The Distortion X is strange. As well as the usual volume, tone and strength controls there's a fourth knob handling something called "wave", which I presume alters the harmonics or waveshape of the fuzzed signal. It's a very thrashy fuzz box, rather than an edgy distortion unit, and the wave control took it from a squeaky, high pitched ring to a mellower gurgle, none of which I found especially attractive.

Next (sorry), farther along the line is the Compressor, bearing volume, tone, attack and sustain controls. Such devices protect amps and speakers by throttling back sudden loud passages. The attack determines how rapidly it reacts — stamping down immediately, or allowing some of the dynamics to come through. The sustain helps prolong strums which would otherwise quickly die away.

The CO-300 was admirable at disciplining your playing without exhibiting the hiccuping unevenness which some compressors demonstrate. But many guitarists and bass players like such a pedal to add a hard punch to the beginning of each note, and there the Next didn't fare so well.

The width, rate and feedback controls on the Flanger are joined by a manual knob that can sweep through the frequencies by hand and freeze them at one point. As a flanger it had a good chorus sound with the width at maximum and the feedback at minimum. But turn that feedback up and it began to sound very boxy and unnatural, finally ending in bathtub resonance similar to wind blowing down a drainpipe. Some players go after that metallic quality, but it's too fierce for my ears.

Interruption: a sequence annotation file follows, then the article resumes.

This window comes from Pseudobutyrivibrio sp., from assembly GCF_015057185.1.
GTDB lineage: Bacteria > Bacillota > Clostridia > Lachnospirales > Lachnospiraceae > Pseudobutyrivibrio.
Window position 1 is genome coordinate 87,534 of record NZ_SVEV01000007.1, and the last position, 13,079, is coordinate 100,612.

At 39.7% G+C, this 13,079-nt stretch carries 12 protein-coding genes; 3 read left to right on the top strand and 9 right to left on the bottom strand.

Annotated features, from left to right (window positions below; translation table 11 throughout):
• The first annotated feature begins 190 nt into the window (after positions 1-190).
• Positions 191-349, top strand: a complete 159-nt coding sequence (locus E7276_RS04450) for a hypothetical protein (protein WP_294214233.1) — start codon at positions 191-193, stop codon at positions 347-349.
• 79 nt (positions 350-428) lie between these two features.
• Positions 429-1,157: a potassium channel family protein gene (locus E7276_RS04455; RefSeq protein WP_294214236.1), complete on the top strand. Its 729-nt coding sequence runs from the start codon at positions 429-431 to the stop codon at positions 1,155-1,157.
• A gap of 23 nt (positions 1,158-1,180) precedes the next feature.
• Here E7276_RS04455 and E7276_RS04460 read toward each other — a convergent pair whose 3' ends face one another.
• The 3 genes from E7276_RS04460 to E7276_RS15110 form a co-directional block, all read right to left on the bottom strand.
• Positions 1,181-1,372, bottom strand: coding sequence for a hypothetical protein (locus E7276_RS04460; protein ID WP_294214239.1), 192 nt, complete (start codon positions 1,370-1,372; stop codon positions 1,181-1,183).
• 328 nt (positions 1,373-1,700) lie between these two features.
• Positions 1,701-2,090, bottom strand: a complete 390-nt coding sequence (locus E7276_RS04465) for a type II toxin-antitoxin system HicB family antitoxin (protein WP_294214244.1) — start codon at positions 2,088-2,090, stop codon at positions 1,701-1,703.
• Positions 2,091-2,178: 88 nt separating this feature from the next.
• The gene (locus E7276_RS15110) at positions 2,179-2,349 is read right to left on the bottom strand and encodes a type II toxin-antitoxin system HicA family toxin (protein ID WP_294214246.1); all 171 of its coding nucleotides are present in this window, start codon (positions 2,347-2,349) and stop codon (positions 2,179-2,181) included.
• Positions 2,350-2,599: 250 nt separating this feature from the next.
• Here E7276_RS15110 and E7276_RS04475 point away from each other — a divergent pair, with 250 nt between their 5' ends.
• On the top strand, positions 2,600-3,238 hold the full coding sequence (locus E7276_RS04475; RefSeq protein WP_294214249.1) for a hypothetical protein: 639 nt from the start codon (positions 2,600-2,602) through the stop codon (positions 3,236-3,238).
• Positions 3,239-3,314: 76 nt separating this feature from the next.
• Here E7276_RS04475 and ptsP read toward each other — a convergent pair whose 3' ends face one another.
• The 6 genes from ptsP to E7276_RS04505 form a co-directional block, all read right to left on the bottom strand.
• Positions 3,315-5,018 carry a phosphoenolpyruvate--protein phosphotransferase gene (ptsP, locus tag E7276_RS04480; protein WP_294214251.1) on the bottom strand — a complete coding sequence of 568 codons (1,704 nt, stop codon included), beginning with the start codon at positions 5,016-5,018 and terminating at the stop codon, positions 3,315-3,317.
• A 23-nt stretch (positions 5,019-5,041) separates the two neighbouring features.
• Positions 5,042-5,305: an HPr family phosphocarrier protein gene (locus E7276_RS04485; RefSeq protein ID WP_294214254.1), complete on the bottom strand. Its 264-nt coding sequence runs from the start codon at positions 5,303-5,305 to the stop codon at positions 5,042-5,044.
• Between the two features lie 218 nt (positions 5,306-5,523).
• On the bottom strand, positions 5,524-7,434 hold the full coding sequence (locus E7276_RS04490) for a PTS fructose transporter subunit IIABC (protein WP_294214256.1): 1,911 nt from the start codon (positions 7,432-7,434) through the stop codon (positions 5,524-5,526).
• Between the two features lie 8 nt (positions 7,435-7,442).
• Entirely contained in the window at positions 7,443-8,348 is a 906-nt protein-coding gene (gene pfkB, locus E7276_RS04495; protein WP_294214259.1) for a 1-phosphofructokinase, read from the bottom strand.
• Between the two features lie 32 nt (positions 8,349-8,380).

The signal gate is a useful addition, though in fact the Nexts are pretty quiet pedals and don't steal too much treble and volume. The Distortion buzzes from time to time, but that depends on the Wave setting.

A signal gate is like an effect for the silences. It detects when you are not playing and shuts down the output so the various hisses, hums and burps don't leak through.

As for the memory section, that's fine, though in truth there aren't too many combinations you can get from four pedals, especially when their order is predetermined. I found on this review sample that sudden changes farther down the effects line — like turning off an echo unit at the mains — could cause the EPS-1000 to sneeze electronically and jumble its programmes.

At a pinch it should be possible to fit other makes of pedals into the Next frame, though you might have to get weaving with the drill and screwdriver to keep them secure.

It's good to see programmable effects systems coming down in this price, but in the end any unit is only as good as the pedals that rest within it, and those produced by Next are okay, but not the most impressive of their ilk. £245

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Yamaha versus Roland

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Guitars Made Simple

One Two Testing - Copyright: IPC Magazines Ltd, Northern & Shell Ltd.


One Two Testing - Jan 1983

Donated by: Colin Potter


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Guitar FX > Next > EPS 1000


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> Yamaha versus Roland